More than 75 people are dead as the result of violent crackdowns on protests in Ethiopia. It is a rare instance of protest in the country where the government deploys the law and force to shut down opposition. Human Rights Watch decried the violence, arguing that the government is now allowing its citizens to peacefully demonstrate.
“The Ethiopian government’s response to the Oromia protests has resulted in scores dead and a rapidly rising risk of greater bloodshed,” HRW’s Leslie Lefkow said. “The government’s labeling of largely peaceful protesters as ‘terrorists’ and deploying military forces is a very dangerous escalation of this volatile situation.”
Students in a town just 50 miles outside of the capital city of Addis Ababa started the protests in mid-November. They voiced opposition to the ever-encroaching expansion of the city into towns where Oromos live, Ethiopia’s largest ethnic group. The protests soon spread across the region to what one analyst called “unprecedented” levels.
Concerns were so high that the government deployed its Anti Terrorism Task Force to deal with the protests. Terrorism is a well-worn title applied to opponents by Ethiopia’s ruling elites. Journalists and bloggers who publish stories critical of the government are regularly jailed for violating one of the anti-terror laws. Recent reports indicate that news anchor Fikadu Mirkana was arrested for broadcasting news reports about the protests.
More than 500 people have been arrested in the past month for participating in protests, according to the opposition group the Oromo Federalist Congress. Videos and images began to surface in recent weeks showing the violence carried out by Ethiopia’s military. The government’s PR spin is to play down the protests by claiming only five people have died and that the concerns are unwarranted.
The Addis Ababa Integrated Regional Development Plan, know as the ‘master plan,’ seeks a way to expand the capital city. Much smaller protests took place in April 2014 when the master plan was brought forward for discussion. Dozens of people died and a formal plan was not adopted. But the government is continuing with its large-scale infrastructure development projects and city expansion, according to claims from farmers who have been evicted from their land.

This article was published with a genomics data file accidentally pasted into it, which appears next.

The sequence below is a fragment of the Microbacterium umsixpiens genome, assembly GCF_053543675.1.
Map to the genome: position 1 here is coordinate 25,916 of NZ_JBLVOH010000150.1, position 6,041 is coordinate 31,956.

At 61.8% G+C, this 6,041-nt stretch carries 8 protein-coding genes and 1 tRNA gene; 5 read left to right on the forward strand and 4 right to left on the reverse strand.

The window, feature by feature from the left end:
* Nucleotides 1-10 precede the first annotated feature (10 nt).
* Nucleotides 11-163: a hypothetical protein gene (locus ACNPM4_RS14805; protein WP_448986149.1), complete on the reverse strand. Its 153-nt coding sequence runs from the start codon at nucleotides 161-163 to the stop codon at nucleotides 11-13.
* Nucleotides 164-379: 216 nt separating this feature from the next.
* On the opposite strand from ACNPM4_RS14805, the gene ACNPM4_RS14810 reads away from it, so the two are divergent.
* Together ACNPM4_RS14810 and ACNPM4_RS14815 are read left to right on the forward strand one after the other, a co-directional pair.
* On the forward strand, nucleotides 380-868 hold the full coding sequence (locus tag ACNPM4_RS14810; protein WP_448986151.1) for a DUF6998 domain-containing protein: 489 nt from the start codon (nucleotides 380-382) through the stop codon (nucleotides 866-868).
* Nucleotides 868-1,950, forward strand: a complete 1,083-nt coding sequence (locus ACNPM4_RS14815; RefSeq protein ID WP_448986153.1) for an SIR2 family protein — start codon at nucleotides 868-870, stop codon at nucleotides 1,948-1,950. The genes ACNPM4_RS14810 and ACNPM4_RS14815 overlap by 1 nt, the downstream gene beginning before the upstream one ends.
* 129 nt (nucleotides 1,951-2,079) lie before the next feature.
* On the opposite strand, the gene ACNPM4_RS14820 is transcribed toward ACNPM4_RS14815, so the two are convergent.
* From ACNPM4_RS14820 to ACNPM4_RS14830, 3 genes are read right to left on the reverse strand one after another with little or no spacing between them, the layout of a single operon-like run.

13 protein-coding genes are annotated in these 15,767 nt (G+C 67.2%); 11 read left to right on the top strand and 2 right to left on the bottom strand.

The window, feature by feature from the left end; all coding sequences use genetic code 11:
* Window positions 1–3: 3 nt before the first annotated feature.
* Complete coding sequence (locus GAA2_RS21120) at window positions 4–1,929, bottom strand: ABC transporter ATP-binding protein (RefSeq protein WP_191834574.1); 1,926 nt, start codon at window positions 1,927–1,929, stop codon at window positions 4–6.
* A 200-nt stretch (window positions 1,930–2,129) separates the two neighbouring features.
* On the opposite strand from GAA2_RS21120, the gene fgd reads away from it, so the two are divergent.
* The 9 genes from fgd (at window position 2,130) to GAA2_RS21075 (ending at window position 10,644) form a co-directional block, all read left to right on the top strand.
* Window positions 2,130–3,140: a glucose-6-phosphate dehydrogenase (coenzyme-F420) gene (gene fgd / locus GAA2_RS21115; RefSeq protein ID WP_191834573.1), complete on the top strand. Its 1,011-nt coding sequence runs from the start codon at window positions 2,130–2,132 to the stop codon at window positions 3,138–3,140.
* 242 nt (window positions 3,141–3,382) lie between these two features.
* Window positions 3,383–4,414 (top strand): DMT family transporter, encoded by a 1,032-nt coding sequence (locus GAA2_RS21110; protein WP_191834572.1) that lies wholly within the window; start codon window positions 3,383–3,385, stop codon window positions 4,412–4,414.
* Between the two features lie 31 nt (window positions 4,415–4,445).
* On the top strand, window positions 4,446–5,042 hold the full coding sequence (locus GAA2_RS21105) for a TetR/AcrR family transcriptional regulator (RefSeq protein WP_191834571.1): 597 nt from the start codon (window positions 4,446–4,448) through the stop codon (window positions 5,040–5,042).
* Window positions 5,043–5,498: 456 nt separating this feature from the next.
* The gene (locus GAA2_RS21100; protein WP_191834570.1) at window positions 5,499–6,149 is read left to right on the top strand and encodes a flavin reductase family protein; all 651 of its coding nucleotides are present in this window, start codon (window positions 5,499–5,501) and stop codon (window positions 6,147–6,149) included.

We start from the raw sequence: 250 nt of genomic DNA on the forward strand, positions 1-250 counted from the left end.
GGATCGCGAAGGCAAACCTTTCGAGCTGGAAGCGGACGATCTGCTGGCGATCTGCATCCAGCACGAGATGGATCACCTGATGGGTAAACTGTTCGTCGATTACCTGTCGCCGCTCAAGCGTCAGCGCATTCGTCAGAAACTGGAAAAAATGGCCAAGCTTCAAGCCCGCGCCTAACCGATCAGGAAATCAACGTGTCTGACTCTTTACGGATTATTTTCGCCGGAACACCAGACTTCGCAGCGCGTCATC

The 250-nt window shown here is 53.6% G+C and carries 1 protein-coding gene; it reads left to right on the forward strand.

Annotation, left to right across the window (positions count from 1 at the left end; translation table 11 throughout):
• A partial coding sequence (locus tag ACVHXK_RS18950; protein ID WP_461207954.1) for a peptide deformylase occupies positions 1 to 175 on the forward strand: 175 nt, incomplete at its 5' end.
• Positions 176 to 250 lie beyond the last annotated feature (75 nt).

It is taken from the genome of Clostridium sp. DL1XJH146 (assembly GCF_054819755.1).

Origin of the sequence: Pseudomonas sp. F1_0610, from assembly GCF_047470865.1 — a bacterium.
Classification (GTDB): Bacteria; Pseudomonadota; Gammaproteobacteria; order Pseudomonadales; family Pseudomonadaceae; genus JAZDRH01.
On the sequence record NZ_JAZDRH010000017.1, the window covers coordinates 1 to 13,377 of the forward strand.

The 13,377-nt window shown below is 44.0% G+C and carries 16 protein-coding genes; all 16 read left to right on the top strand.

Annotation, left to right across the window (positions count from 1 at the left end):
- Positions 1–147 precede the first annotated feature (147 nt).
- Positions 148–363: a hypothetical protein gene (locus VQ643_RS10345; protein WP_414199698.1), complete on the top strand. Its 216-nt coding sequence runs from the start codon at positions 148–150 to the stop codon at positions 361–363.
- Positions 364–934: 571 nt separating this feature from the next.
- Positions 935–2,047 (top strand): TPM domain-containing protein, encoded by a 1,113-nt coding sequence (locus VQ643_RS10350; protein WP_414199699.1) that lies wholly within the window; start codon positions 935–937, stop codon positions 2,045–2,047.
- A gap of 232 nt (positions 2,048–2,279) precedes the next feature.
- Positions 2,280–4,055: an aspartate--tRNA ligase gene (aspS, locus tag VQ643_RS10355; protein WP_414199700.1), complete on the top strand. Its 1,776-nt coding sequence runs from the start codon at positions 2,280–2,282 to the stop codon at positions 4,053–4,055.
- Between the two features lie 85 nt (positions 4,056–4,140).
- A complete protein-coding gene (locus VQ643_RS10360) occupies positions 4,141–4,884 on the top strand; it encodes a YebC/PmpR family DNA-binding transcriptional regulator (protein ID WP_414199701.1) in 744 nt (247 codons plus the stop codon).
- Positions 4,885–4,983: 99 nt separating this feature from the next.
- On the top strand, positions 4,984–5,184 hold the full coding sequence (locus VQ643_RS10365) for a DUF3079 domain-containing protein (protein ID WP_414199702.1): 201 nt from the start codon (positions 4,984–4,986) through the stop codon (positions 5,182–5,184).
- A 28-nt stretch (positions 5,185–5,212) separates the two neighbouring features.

While the immediate concern is about perceived land grabs, the Oromo have long-standing disagreements with the government. They are largely marginalized within the government, accounting for only 12 percent of posts despite making up roughly one-third of the population, their native language is banned. And the economic gains made by the country in recent years are not reaching everyone, adding the burden of poverty to a life of restricted rights.
“Unless authorities heed calls for redress of historical grievances and allow genuine federalism and pluralist democracy to flourish – calls the Ethiopian authorities are disinclined to heed – the doors are left wide open to more unrests,” Mohammed Ademo and Hassen Hussein wrote in Africa is a Country. “This is likely to reverse Ethiopia’s prospects, already threatened by a worst drought in decades, and further destabilize an already volatile Horn of Africa region.”
The U.S. Department of State issued a statement of concern late last week. It called on the Ethiopian government to use restraint and “refrain from violence” in response to the protests. But a new Agenge France-Presse report shows that call is not being heeded. Protests are continuing and so are the killings.
“The government may think this strategy of silencing bad news is succeeding,” said Felix Horne of Human Rights Watch. “But while the fear of threats and harassment means it is often months before victims and witnesses come forward to reveal what happened in their communities, they eventually do, and the truth will emerge.”